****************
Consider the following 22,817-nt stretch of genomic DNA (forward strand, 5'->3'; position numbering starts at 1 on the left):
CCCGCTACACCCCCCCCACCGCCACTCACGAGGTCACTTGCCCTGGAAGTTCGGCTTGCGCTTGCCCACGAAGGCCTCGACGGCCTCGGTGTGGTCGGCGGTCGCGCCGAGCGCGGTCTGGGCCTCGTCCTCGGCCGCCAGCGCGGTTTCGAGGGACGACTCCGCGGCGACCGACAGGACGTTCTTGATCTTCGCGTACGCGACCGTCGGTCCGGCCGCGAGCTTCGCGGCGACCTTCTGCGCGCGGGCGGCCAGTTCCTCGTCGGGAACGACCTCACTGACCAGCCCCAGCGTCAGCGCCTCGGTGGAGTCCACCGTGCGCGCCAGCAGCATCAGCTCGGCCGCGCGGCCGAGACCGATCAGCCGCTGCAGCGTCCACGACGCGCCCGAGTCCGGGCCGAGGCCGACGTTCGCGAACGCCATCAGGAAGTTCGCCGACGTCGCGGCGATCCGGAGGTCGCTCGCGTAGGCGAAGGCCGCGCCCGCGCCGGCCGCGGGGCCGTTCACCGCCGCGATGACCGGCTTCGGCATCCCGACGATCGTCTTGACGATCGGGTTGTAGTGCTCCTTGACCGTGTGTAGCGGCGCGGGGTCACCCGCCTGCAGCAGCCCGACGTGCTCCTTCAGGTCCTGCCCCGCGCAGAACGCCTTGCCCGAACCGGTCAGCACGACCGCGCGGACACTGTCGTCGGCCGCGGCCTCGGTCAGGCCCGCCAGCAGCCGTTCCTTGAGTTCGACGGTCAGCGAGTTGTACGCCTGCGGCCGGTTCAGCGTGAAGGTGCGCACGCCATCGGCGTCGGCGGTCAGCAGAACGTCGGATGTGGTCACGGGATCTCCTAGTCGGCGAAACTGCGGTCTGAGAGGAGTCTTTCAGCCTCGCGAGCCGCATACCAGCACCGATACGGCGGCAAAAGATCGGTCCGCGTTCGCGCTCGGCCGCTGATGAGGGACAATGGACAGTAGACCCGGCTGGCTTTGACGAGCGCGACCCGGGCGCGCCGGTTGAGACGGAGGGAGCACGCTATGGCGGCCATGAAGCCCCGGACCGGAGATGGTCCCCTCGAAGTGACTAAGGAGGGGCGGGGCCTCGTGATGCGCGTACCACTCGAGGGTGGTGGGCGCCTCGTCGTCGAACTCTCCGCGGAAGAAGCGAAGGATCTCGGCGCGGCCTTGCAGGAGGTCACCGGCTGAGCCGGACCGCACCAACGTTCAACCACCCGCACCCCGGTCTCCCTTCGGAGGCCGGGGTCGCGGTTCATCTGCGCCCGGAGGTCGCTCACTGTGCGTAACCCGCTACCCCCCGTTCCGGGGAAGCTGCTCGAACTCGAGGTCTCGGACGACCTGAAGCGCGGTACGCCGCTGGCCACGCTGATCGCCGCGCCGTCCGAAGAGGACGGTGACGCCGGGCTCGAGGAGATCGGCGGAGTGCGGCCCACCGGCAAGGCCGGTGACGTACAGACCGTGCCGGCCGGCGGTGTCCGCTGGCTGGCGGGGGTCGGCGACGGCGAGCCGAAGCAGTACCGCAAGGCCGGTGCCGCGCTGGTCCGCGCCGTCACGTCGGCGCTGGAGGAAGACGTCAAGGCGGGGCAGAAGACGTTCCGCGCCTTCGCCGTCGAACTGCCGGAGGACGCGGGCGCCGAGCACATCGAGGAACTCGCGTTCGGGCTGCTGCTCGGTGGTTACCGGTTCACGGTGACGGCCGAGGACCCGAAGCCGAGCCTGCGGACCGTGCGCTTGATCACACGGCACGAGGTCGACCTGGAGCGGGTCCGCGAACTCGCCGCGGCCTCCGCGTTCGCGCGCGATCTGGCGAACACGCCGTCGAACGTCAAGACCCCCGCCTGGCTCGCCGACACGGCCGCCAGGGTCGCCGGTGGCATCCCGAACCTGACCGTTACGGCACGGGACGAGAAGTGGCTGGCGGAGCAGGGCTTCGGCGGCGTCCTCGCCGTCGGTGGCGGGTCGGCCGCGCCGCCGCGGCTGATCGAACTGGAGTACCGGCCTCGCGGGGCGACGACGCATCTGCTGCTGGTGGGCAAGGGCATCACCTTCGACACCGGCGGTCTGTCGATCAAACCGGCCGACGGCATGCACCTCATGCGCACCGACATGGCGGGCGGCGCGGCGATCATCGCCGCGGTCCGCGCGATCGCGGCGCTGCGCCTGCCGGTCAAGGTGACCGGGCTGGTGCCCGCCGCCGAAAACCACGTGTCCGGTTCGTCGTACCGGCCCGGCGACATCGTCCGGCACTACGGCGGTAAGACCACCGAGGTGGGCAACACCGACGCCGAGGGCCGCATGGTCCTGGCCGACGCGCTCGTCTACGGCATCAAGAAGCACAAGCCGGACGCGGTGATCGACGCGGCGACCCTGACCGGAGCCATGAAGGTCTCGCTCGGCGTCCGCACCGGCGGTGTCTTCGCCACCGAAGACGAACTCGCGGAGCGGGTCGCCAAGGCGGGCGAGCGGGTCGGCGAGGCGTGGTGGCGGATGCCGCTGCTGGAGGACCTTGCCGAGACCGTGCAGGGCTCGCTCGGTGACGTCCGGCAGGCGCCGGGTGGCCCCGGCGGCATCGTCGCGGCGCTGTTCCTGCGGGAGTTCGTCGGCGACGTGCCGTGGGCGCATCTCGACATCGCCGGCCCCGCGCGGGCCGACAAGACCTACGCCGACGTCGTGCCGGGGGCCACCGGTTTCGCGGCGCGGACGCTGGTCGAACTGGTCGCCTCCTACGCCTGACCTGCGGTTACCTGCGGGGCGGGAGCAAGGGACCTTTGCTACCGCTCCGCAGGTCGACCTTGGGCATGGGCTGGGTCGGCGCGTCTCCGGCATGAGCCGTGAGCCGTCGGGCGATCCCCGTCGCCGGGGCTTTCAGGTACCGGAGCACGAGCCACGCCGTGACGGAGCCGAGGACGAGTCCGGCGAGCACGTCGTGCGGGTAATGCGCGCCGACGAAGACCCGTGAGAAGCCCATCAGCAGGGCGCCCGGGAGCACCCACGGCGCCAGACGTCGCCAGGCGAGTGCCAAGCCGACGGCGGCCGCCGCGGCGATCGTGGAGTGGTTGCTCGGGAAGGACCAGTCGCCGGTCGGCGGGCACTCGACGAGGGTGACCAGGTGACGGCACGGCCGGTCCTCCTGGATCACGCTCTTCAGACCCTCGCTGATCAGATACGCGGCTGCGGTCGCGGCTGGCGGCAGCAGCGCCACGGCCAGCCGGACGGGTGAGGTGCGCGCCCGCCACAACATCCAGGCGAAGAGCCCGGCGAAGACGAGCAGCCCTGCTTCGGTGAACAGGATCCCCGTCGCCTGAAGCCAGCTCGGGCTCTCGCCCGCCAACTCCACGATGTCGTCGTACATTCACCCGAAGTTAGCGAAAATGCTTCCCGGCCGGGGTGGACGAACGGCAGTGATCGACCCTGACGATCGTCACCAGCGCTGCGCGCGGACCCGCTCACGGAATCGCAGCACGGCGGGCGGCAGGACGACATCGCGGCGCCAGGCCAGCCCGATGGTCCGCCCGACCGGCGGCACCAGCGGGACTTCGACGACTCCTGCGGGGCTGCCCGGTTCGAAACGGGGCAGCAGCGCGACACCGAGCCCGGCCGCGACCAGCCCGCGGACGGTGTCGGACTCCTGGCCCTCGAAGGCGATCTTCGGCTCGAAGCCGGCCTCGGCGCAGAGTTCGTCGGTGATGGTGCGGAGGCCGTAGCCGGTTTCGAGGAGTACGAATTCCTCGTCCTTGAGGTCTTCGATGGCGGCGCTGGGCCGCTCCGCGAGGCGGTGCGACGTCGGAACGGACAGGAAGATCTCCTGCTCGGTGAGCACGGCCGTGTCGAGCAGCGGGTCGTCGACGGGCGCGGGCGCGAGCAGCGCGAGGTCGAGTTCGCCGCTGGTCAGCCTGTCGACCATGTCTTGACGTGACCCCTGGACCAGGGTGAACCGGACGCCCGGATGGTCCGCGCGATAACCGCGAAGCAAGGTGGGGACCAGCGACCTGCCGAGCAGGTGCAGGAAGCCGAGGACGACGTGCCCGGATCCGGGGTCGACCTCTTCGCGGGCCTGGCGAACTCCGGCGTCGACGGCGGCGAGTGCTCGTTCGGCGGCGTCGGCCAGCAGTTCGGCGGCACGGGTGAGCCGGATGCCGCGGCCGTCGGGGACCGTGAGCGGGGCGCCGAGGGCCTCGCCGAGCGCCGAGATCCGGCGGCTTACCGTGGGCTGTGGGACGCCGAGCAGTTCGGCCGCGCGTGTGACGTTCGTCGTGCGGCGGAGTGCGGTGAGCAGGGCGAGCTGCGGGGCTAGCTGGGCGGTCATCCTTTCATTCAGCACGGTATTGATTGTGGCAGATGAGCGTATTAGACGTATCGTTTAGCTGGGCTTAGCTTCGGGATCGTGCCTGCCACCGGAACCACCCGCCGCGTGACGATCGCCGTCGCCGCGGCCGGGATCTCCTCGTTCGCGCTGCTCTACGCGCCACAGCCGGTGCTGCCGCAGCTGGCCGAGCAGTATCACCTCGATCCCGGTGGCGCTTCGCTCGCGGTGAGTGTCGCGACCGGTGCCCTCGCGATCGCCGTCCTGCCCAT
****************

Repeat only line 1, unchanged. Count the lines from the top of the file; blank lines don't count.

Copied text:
Consider the following 22,817-nt stretch of genomic DNA (forward strand, 5'->3'; position numbering starts at 1 on the left):